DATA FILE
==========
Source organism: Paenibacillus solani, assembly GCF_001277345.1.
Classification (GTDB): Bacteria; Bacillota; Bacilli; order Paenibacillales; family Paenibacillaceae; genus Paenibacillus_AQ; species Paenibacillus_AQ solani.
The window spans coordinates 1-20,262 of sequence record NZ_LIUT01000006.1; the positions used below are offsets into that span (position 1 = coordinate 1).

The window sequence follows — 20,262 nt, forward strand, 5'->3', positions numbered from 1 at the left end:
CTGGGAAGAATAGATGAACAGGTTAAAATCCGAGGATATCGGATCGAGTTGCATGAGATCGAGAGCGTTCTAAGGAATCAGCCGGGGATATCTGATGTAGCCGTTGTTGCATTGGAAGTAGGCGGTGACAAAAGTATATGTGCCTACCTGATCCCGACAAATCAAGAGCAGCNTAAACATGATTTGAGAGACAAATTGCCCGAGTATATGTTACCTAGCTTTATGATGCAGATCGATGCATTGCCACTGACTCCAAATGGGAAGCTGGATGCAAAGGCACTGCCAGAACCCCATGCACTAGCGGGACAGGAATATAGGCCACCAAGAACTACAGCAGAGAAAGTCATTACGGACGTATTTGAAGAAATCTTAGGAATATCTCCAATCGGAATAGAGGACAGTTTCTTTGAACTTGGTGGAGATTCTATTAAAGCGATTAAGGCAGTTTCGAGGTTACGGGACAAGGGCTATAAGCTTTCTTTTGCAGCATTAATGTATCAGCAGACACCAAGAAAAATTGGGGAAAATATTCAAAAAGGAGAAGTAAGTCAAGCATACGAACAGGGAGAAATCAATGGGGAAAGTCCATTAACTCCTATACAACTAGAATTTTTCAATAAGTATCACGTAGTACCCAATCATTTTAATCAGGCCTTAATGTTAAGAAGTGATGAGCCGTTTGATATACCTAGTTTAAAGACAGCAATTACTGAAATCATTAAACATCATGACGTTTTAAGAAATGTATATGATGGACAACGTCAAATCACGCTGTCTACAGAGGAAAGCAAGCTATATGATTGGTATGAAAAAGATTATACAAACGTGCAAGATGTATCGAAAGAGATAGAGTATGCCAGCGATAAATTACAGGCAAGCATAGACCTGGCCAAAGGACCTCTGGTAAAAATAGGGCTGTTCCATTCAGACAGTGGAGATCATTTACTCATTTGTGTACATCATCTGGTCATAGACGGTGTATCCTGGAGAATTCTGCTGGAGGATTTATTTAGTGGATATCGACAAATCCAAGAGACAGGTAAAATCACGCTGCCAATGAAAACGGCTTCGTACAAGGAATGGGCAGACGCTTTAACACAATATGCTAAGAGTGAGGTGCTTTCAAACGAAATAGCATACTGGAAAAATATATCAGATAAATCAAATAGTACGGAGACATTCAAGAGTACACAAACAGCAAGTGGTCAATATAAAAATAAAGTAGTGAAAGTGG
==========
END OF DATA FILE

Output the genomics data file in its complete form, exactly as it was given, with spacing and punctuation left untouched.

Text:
Source organism: Paenibacillus solani, assembly GCF_001277345.1.
Classification (GTDB): Bacteria; Bacillota; Bacilli; order Paenibacillales; family Paenibacillaceae; genus Paenibacillus_AQ; species Paenibacillus_AQ solani.
The window spans coordinates 1-20,262 of sequence record NZ_LIUT01000006.1; the positions used below are offsets into that span (position 1 = coordinate 1).

The window sequence follows — 20,262 nt, forward strand, 5'->3', positions numbered from 1 at the left end:
CTGGGAAGAATAGATGAACAGGTTAAAATCCGAGGATATCGGATCGAGTTGCATGAGATCGAGAGCGTTCTAAGGAATCAGCCGGGGATATCTGATGTAGCCGTTGTTGCATTGGAAGTAGGCGGTGACAAAAGTATATGTGCCTACCTGATCCCGACAAATCAAGAGCAGCNTAAACATGATTTGAGAGACAAATTGCCCGAGTATATGTTACCTAGCTTTATGATGCAGATCGATGCATTGCCACTGACTCCAAATGGGAAGCTGGATGCAAAGGCACTGCCAGAACCCCATGCACTAGCGGGACAGGAATATAGGCCACCAAGAACTACAGCAGAGAAAGTCATTACGGACGTATTTGAAGAAATCTTAGGAATATCTCCAATCGGAATAGAGGACAGTTTCTTTGAACTTGGTGGAGATTCTATTAAAGCGATTAAGGCAGTTTCGAGGTTACGGGACAAGGGCTATAAGCTTTCTTTTGCAGCATTAATGTATCAGCAGACACCAAGAAAAATTGGGGAAAATATTCAAAAAGGAGAAGTAAGTCAAGCATACGAACAGGGAGAAATCAATGGGGAAAGTCCATTAACTCCTATACAACTAGAATTTTTCAATAAGTATCACGTAGTACCCAATCATTTTAATCAGGCCTTAATGTTAAGAAGTGATGAGCCGTTTGATATACCTAGTTTAAAGACAGCAATTACTGAAATCATTAAACATCATGACGTTTTAAGAAATGTATATGATGGACAACGTCAAATCACGCTGTCTACAGAGGAAAGCAAGCTATATGATTGGTATGAAAAAGATTATACAAACGTGCAAGATGTATCGAAAGAGATAGAGTATGCCAGCGATAAATTACAGGCAAGCATAGACCTGGCCAAAGGACCTCTGGTAAAAATAGGGCTGTTCCATTCAGACAGTGGAGATCATTTACTCATTTGTGTACATCATCTGGTCATAGACGGTGTATCCTGGAGAATTCTGCTGGAGGATTTATTTAGTGGATATCGACAAATCCAAGAGACAGGTAAAATCACGCTGCCAATGAAAACGGCTTCGTACAAGGAATGGGCAGACGCTTTAACACAATATGCTAAGAGTGAGGTGCTTTCAAACGAAATAGCATACTGGAAAAATATATCAGATAAATCAAATAGTACGGAGACATTCAAGAGTACACAAACAGCAAGTGGTCAATATAAAAATAAAGTAGTGAAAGTGG